1914 Advertisement. Art and Picture Collection, New York Public Library
Fall and even winter coats and jackets stay in the closet year ’round here on the windy far northern California coast. One of these days I will recreate a favorite long quilted nylon jacket. I will have to think about the fabric, it will probably not be nylon, but it must be warm and washable. It is a straight somewhat loose shape and I think I can just trace off the pattern. Maybe I will put pins in along the seamlines, cover with paper, rub over the paper with chalk or a pencil, then connect the pin marks with pencil lines. This jacket has a long zipper and a wide welt closing with snaps. The collar is a wide band around the neck with a snap closure. The length is about 2-3″ longer than the lower hip and it would also be great to have one that ends just above the knee for really cold and windy days. It is very difficult to find jackets like that anymore. Most fall at the hipbone. I would like to make buttonholes rather than using snaps, so I thought I would review a few buttonhole and tailoring resources so I can refer to them when making a jacket or coat.
One of my most treasured resources is a video clip of Mr. Pasquale, a tailor trained in Italy, working a buttonhole in a customer’s Harris tweed jacket.
The next video is by Sten Martin Jonnson. “Ease, gathering and drawing-in stitches.” The gathering-in stitch that is used to stay the armholes is the last technique on this video, toward the end, about 4/5 of the way through.
Another treasured resource is Clarence Poulin’s Tailoring Suits the Professional Way. On page 103 and 104 he explains the gathering-in stitch that he uses to stay the edges of the armholes. He describes it it as “much like a buttonhole stitch, except that the needle is held pointing toward the left, the stitches being taken one behind the other toward the right. Figs. 108 to 11 demonstrate.” My sister learned to make buttonholes from a friend who learned to sew in Germany. She makes her buttonholes using this same method but the stitches are worked vertically over the cut edge of the buttonhole rather than horizontally as demonstrated by Sten Martin Jonnson and Clarence Poulin. My sister begins at the end of the keyhole, but holds it with the opening on her left. She works it as Jonnson, just making a loop and bringing the needle through the threads again. Clarence Poulin shows only the hand guided thread, and that’s the way to double check that you are forming the correct knot. It makes an interesting knot, much different from the Mr. Pasquale buttonhole which is more of a braided edge.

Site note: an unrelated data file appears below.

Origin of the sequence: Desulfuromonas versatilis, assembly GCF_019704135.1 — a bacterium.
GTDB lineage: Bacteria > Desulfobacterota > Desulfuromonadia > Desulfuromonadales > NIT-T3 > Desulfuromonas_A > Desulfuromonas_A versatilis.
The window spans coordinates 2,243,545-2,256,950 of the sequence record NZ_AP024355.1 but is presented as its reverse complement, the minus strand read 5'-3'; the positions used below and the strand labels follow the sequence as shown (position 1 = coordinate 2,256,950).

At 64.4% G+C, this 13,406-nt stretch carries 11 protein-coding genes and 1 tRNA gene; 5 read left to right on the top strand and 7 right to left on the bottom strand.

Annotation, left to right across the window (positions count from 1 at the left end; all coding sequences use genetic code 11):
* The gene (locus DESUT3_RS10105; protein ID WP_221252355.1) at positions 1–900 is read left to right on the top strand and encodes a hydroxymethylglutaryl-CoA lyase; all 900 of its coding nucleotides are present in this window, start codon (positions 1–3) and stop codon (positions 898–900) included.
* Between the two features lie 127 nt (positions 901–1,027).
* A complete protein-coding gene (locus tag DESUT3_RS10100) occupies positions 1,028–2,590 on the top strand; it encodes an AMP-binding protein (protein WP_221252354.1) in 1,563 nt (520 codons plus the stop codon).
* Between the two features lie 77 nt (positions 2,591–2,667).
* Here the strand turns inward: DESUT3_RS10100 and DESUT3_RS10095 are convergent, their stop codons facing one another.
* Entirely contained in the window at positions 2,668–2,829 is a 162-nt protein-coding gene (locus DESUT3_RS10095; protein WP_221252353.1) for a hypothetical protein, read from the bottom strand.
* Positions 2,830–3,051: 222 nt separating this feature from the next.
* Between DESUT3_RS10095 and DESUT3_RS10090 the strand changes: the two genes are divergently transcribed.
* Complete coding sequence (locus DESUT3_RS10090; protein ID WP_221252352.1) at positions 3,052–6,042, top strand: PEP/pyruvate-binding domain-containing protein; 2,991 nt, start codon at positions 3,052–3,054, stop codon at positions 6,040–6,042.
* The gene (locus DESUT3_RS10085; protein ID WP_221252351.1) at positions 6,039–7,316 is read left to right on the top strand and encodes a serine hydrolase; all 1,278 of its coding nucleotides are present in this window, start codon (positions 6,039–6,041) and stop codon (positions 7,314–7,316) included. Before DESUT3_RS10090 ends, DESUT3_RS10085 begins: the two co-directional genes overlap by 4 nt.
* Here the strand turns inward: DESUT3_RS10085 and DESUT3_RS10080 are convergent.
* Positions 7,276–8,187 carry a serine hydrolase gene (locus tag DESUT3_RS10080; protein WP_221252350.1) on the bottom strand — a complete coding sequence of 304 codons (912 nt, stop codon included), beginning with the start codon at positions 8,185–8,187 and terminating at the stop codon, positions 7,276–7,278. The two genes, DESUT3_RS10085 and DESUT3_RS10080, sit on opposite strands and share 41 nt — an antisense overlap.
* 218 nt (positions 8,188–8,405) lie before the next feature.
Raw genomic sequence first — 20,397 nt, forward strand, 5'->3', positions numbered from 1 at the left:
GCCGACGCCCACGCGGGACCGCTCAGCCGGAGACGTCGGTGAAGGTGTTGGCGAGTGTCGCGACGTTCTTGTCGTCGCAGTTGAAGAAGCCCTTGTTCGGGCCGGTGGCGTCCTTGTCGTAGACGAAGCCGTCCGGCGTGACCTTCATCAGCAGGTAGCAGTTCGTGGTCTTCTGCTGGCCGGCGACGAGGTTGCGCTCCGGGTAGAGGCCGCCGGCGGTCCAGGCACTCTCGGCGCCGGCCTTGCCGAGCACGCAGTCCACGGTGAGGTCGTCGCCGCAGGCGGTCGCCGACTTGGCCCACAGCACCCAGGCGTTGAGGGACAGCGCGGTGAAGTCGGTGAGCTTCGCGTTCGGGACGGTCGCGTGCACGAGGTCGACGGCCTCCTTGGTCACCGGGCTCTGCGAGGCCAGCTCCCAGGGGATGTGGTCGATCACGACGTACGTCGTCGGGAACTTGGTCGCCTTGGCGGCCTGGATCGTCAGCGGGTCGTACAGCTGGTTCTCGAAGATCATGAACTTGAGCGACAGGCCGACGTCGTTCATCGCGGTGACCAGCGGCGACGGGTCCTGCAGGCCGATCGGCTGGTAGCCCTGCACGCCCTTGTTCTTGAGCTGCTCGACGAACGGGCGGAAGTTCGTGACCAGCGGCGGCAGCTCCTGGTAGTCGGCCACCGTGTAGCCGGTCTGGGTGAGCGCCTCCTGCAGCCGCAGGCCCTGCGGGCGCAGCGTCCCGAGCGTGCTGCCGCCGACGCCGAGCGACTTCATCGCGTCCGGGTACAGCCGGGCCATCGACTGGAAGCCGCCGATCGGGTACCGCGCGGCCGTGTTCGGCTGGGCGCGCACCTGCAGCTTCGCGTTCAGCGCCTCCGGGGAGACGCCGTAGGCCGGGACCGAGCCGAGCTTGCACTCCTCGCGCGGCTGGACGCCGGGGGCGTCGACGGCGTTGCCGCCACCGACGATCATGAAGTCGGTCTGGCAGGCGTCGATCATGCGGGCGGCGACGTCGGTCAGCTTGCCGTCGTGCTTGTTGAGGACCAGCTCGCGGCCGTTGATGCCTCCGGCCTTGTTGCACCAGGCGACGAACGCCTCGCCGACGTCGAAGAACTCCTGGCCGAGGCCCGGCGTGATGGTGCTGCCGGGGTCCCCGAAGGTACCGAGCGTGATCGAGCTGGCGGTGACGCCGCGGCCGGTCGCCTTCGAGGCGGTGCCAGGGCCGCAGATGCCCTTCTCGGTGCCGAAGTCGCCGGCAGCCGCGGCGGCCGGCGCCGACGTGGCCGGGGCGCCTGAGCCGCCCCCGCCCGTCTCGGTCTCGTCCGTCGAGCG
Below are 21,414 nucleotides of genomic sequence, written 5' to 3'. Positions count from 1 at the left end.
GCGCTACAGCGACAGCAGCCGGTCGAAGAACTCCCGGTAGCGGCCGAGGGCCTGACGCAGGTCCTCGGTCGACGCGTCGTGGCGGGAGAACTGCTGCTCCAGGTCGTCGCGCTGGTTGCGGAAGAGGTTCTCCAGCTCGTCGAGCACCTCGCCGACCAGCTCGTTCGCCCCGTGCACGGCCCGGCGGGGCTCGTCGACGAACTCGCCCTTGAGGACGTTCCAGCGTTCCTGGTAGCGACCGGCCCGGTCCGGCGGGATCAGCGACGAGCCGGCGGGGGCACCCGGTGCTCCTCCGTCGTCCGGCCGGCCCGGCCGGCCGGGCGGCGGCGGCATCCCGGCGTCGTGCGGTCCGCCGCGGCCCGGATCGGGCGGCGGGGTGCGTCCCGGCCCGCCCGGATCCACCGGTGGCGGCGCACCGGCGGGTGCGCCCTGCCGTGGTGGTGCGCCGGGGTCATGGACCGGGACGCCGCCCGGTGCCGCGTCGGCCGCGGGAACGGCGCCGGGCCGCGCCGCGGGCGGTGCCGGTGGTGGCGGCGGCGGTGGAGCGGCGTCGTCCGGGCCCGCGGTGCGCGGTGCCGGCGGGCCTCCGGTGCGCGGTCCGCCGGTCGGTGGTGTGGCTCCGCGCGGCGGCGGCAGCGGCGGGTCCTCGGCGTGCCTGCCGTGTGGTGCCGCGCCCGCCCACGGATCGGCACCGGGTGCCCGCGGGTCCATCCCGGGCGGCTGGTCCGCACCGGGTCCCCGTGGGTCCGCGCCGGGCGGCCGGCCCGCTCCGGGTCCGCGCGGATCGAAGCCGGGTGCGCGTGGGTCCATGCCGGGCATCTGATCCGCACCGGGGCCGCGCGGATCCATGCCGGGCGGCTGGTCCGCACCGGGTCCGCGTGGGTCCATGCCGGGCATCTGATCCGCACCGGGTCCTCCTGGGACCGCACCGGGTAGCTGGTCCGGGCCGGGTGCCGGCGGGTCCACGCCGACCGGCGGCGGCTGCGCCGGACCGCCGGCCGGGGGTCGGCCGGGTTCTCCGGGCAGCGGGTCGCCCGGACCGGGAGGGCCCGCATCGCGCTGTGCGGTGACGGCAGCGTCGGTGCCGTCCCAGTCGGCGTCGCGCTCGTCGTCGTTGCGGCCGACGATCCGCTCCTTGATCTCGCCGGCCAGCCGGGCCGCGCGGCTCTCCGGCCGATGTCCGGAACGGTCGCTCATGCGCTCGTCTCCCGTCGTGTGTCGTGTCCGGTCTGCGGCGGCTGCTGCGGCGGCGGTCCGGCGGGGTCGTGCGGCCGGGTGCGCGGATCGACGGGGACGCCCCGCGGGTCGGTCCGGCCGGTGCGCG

I would also like to include a couple of scans of my 1964 edition of The Complete Book of Tailoring by Adele Margolis which appears to be a little different from the copy at Tailor and Cutter. On page 305 she describes how canvas should be removed and substituted with a strip of lining as when making bound buttonhole so I included page 297 where that is shown.
I must say I much prefer working the Mr. Pasquale buttonhole rather than the Adele Margolis buttonhole. I believe it is easier to work because the Z twist of the buttonhole twist thread prefers to coil to the right. With the Margolis buttonhole stitch the thread must be coiled to the left which is against the inclination of the twist. The result is a separate knot, perhaps more preferred in menswear by some. The Pasquale knot can be used for dress shirts as well as for jackets. The buttonhole stitch of my sister and her friend also works with the Z twist and produces a separate knot rather than a braided edge, but I would definitely suggest beeswax if you are practicing.
A lot of pearl cotton is an S twist so that might work for a substitute if working the Margolis stitch, but most silk buttonhole twist is Z twist.
I’d like to thank Jess of https://heycotton.wordpress.com/ who is working on a muslin for a man’s coat for sharing the link to Tailor and Cutter.
Art and Picture Collection, The New York Public Library. (1914). Men And Woman Near A Fence, 1910s. Retrieved from http://digitalcollections.nypl.org/items/510d47e0-efdd-a3d9-e040-e00a18064a99